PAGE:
Saunders and Ma (2011) stated that our previously proposed theory of curvilinear path perception is consistent with the locomotor flow line strategy proposed by Lee and Lishman (1977), which the authors used to interpret their findings as well as those from Saunders (2010). Different from our theory that observers use the rotation in the retinal velocity field for path curvature estimation and recover their path of forward travel relative to their perceived heading, Lee and Lishman (1977) postulated that observers recover their path of travel by spatially integrating velocity vectors in the instantaneous velocity field to identify the locomotor flow line that passes directly beneath them. We do not believe such a strategy is viable for path perception for the following two reasons. First, Figure 9 illustrates the instantaneous velocity field of the display used by Saunders. The dotted red line indicates the actual simulated path of forward travel, and the blue lines show some of the many possible ways to spatially integrate velocity vectors to form other locomotor flow lines that would also appear to pass directly beneath the observer. Thus, using such a strategy would not give accurate and precise path judgment in any circumstance and it still remains in question how the visual system identifies the locomotor flow line that corresponds to the actual path of travel. Second, even if we assume that the visual system can do such a job, a dense flow field that contains elements on or near the actual path of travel is required to accurately recover the locomotor flow line. However, both Li and Cheng (2011) and Warren, Mestre et al. (1991) showed that observers were able to accurately perceive their path of travel with a random-dot ground display that contained only a few environmental points near the actual path, indicating that the use of the locomotor flow line strategy for path perception is not empirically supported by human data.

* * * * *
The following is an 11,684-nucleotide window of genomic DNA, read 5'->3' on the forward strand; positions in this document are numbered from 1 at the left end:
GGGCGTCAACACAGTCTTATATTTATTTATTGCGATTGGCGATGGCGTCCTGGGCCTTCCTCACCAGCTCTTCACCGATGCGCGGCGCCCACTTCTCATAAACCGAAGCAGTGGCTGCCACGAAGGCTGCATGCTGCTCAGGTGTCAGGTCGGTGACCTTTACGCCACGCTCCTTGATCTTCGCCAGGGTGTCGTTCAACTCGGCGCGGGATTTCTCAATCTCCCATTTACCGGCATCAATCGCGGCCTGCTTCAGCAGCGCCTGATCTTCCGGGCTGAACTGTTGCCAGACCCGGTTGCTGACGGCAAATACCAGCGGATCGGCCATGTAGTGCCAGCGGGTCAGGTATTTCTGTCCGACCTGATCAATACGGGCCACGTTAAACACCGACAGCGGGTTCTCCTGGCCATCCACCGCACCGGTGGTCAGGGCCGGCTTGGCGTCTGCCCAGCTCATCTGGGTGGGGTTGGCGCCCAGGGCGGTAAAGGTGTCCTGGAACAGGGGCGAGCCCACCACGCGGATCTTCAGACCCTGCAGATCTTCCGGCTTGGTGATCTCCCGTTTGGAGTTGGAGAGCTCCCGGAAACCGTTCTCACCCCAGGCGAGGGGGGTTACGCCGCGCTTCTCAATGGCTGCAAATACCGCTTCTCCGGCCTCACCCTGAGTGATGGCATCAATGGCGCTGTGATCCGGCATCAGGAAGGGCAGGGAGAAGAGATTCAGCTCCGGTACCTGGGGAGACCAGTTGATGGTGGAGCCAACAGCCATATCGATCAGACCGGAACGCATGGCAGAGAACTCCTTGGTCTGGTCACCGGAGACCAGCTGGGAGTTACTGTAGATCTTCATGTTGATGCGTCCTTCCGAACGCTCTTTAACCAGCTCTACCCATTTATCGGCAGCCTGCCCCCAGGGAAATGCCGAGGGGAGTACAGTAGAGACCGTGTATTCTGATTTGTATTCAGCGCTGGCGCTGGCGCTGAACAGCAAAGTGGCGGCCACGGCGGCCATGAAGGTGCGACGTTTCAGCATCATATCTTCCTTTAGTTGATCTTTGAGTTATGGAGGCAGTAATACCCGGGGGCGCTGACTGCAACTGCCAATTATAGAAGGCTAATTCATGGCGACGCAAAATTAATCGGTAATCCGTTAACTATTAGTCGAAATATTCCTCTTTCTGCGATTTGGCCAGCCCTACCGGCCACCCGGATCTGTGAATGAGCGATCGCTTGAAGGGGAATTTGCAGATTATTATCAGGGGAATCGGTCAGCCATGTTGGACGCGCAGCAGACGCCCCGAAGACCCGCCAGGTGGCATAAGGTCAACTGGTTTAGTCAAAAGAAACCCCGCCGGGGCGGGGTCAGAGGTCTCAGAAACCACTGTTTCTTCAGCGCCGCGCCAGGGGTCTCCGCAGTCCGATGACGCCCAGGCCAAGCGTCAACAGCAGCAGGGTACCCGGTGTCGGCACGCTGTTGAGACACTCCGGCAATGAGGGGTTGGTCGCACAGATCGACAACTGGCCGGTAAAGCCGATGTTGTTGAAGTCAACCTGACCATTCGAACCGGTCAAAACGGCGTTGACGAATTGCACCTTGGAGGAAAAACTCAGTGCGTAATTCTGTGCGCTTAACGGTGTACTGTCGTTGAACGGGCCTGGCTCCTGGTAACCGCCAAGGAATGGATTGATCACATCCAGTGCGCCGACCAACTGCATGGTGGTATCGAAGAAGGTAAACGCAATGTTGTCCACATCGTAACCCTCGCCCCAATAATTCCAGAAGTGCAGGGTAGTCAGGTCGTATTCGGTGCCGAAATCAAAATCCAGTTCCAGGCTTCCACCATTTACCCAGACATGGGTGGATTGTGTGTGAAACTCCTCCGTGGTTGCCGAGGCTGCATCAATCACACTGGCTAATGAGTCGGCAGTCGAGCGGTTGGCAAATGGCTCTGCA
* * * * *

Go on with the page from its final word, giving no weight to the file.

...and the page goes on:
Figure 9
 
An illustration of the instantaneous velocity field of the display used by Saunders (2010). The green cross indicates the simulated observer gaze direction that is aligned with the instantaneous heading. The dotted red line indicates the actual simulated path of forward travel, and the blue lines show some of the many possible ways to spatially integrate velocity vectors to form other locomotor flow lines that would also appear to pass directly beneath the observer.
Figure 9
 
An illustration of the instantaneous velocity field of the display used by Saunders (2010). The green cross indicates the simulated observer gaze direction that is aligned with the instantaneous heading. The dotted red line indicates the actual simulated path of forward travel, and the blue lines show some of the many possible ways to spatially integrate velocity vectors to form other locomotor flow lines that would also appear to pass directly beneath the observer.
Appendix A
Image velocity field generation